Arsenous acid

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Arsenous acid
Structural formula
Ball-and-stick model
Identifiers
CAS number 13464-58-9 YesY=
PubChem 545
ChemSpider 530 YesY
DrugBank DB04456
ChEBI CHEBI:49900 YesY
Jmol-3D images Image 1
Properties
Molecular formula H3AsO3
Molar mass 125.94 g/mol
Appearance Only exists in aqueous solutions
Hazards
Main hazards Toxic, corrosive
Related compounds
Related compounds Arsenic acid
Except where noted otherwise, data are given for materials in their standard state (at 25 °C (77 °F), 100 kPa)
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Infobox references

Arsenous acid (or arsenious acid) is the inorganic compound with the formula H3AsO3. It is known to occur in aqueous solutions, but it has not been isolated as a pure material, although this fact does not detract from the significance of As(OH)3.[1]

Properties[edit]

As(OH)3 is a pyramidal molecule consisting of three hydroxyl groups bonded to arsenic. The 1H NMR spectrum of arsenous acid solutions consists of a single signal consistent with the molecule's high symmetry.[2] In contrast, the nominally related phosphorus species H3PO3 mainly adopts the structure HPO(OH)2; P(OH)3 is a very minor equilibrium component of such solutions. The differing behaviors of the As and P compounds reflect a trend whereby high oxidation states are more stable for lighter members of main group elements than their heavier congeners.[3]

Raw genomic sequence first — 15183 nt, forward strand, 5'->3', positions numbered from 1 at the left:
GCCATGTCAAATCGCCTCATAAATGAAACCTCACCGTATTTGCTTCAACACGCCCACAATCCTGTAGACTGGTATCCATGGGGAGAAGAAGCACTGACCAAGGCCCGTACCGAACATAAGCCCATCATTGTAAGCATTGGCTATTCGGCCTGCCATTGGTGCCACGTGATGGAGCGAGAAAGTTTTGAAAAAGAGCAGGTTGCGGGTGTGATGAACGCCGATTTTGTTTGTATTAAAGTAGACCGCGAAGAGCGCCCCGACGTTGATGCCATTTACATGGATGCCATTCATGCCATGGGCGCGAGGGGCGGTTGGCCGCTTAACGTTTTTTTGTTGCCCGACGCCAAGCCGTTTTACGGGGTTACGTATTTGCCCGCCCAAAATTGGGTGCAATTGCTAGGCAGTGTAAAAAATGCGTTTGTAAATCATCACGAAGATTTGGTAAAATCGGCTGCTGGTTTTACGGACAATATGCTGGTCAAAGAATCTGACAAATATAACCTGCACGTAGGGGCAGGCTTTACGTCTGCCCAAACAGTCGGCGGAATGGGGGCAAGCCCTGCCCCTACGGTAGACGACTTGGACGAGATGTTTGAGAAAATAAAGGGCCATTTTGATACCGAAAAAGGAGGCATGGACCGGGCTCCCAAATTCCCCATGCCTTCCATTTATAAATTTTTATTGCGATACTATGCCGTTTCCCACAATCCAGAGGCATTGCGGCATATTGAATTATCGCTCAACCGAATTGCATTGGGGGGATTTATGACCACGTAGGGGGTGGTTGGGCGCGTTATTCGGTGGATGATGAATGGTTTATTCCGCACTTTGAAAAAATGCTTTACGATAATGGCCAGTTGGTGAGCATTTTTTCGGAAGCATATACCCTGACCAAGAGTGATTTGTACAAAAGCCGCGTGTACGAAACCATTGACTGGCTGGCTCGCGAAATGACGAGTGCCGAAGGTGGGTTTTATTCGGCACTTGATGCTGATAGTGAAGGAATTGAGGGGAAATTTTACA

Reactions[edit]

The preparation of As(OH)3 involves a slow hydrolysis of arsenic trioxide in water. Addition of base converts arsenous acid to the arsenite ions [AsO(OH)2], [AsO2(OH)]2–, and [AsO3]3–. The first pKa is 9.2, As(OH)3 is a weak acid.[3] Reactions attributed to aqueous arsenic trioxide are due to arsenous acid and its conjugate bases.

Toxicology[edit]

Arsenic-containing compounds are highly toxic and carcinogenic. The anhydride form of arsenous acid, arsenic trioxide, is used as a herbicide, pesticide, and rodenticide.

References[edit]

  1. ^ Munoz-Hernandez, M.-A. (1994). "Arsenic: Inorganic Chemistry". In King, R. B. Encyclopedia of Inorganic Chemistry. Chichester: John Wiley & Sons. 
  2. ^ Kolozsi, A.; Lakatos, A.; Galbács, G.; Madsen, A. Ø.; Larsen, E.; Gyurcsik, B. (2008). "A pH-Metric, UV, NMR, and X-ray Crystallographic Study on Arsenous Acid Reacting with Dithioerythritol" (pdf). Inorganic Chemistry 47: 3832–3840. doi:10.1021/ic7024439. PMID 18380458. 
  3. ^ a b Greenwood, Norman N.; Earnshaw, Alan (1997). Chemistry of the Elements (2nd ed.). Butterworth-Heinemann. ISBN 0080379419. 

External links[edit]